How a Job Costing Solution Provides Clarity and Keeps Your Business Profitable
One of the most straight-forward ways to increase job profitability is to decrease job-related spending. But that requires a clear and accurate view of your job costs.
There’s no doubt you’ve heard something described as the “meat and potatoes” before. The saying refers to the most basic or fundamental aspects of something. For your cleaning or security company, the meat and potatoes of your business are your jobs. But keeping your cleaning and security jobs profitable is a challenge — especially now, when labor costs and other overhead expenses are on the rise due to added costs of the pandemic.
In an industry where profit margins are already thin, you don’t have a lot of wiggle room to dip into your profits to offset new and increased costs. So, it’s especially important to maintain a clear and accurate picture of your profitability at all times. That’s why a fully-integrated solution with a focus on job costing is a necessity in today’s world. You’re probably already managing your business to some degree with technology. But what’s the “meat and potatoes” of your software solution? If it isn’t job costing, you could be missing out.
It should be a given that if a particular revenue or expense exists in accordance with a contract, then it should be included in your job costing. But the real challenge is getting accurate numbers and recording them down to the job level. Typically, costs you should be allocating per job include labor costs, payroll taxes, workers compensation, general liability insurance, umbrella insurance, supplies, materials, fuel, vehicles and more.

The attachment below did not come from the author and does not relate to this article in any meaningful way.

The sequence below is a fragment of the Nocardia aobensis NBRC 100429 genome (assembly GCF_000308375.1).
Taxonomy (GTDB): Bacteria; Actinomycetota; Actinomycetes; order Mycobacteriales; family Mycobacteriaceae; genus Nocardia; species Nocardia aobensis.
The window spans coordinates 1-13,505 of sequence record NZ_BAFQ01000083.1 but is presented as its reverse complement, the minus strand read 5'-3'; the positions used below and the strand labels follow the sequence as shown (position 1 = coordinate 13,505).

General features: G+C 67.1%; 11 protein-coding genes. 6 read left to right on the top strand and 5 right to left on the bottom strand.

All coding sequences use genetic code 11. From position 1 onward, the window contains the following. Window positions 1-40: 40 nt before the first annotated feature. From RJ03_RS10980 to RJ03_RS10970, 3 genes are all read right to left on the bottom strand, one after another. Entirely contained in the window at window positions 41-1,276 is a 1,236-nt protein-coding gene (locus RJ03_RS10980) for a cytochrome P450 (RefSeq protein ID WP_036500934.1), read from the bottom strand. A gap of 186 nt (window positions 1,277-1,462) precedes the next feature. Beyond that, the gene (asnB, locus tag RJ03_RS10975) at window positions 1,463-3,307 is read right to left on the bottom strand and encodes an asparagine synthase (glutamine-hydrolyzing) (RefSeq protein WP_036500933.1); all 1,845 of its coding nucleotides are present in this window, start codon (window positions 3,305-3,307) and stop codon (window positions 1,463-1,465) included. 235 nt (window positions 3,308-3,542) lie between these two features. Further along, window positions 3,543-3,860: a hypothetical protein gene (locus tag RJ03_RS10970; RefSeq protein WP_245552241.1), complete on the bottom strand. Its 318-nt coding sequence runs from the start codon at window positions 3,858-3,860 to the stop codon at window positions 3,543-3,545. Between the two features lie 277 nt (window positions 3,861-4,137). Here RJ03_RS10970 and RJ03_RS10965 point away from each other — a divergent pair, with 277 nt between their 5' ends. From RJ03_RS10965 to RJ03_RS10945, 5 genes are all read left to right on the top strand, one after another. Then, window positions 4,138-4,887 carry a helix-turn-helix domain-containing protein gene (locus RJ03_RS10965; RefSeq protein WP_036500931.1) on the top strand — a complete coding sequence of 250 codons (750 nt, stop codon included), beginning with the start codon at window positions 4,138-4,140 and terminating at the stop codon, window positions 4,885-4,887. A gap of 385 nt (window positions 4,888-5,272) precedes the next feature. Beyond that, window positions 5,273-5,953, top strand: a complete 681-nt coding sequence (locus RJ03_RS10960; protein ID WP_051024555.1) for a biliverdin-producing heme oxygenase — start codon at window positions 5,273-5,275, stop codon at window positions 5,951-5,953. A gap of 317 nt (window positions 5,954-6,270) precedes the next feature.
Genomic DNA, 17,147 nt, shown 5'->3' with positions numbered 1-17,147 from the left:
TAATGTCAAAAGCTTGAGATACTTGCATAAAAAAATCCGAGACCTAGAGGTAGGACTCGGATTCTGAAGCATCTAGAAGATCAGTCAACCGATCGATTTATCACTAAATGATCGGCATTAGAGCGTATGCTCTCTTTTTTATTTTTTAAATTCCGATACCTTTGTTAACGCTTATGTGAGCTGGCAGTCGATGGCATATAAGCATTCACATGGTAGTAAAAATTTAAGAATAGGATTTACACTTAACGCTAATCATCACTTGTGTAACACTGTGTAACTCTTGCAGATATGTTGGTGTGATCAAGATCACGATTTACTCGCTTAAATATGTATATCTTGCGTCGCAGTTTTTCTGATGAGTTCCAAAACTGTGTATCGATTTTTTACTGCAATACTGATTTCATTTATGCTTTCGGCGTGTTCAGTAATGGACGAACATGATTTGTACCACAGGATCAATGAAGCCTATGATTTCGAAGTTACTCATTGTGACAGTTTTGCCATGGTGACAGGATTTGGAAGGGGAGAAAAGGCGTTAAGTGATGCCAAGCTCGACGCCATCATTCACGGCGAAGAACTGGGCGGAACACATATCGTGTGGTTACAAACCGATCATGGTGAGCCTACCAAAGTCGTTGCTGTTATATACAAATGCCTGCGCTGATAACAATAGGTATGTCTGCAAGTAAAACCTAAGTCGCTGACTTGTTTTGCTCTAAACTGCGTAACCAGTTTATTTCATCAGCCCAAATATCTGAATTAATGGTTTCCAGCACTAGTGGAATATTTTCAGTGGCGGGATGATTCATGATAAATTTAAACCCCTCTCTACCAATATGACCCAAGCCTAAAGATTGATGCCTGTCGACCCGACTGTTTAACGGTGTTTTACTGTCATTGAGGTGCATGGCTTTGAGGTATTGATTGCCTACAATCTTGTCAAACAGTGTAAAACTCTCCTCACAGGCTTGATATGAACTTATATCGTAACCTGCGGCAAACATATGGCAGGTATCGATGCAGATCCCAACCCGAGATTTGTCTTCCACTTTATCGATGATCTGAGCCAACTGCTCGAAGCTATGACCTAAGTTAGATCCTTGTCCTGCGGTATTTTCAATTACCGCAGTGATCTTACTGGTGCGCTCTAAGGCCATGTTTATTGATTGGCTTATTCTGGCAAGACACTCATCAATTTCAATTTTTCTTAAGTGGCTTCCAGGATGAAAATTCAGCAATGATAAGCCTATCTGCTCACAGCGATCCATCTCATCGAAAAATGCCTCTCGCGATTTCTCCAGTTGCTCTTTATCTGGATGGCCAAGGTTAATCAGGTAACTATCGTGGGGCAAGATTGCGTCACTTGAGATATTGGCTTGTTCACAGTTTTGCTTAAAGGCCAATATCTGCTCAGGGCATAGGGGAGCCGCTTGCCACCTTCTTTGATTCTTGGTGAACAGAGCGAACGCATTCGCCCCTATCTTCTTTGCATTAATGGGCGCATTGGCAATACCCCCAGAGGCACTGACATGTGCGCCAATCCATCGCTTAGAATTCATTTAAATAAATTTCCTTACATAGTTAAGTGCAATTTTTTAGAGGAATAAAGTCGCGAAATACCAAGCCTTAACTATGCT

Often times, it will look like a job is profitable when seen from the 1,000-foot view. But when you dig into some of the expenses that are coded to overhead jobs, you find some of those larger, true cost overhead expenses are what really make up a good chunk of costs at the job level, too. For example, worker’s compensation typically isn’t expensed down to the job level because it’s hard to manage. Depending on the specific services you provide, worker’s compensation could be more costly than specific payroll taxes. So, if you aren’t accounting a portion of worker’s compensation expenses as a cost per job, you really aren’t getting an accurate picture at what it took from your expense budget to service that contract.
The right industry-specific job costing solution can properly allocate your true job costs. Look for a technology solution that ensures every financial transaction processed includes a job number, from Payroll, to AR, to AP, to AJEs. Also look for additional features that allow for payroll taxes and miscellaneous insurance costs to be taken down to the job level, based on payroll dollars at that specific job.
After recording all associated activity to the job level, the rendered data can be used to review accurate accounting practices, compare the data to budgets and (of course) make sure you’re profiting. This information can and should be heavily relied upon for contract renegotiation and bidding future work that might be similar to an already existing job.
So, are you job costing? Are you doing so correctly? Do you analyze the data and put it in action? As a security or building service contractor, you need to be asking yourself these important “meat and potato” questions to know whether you have a clear view of your profitability.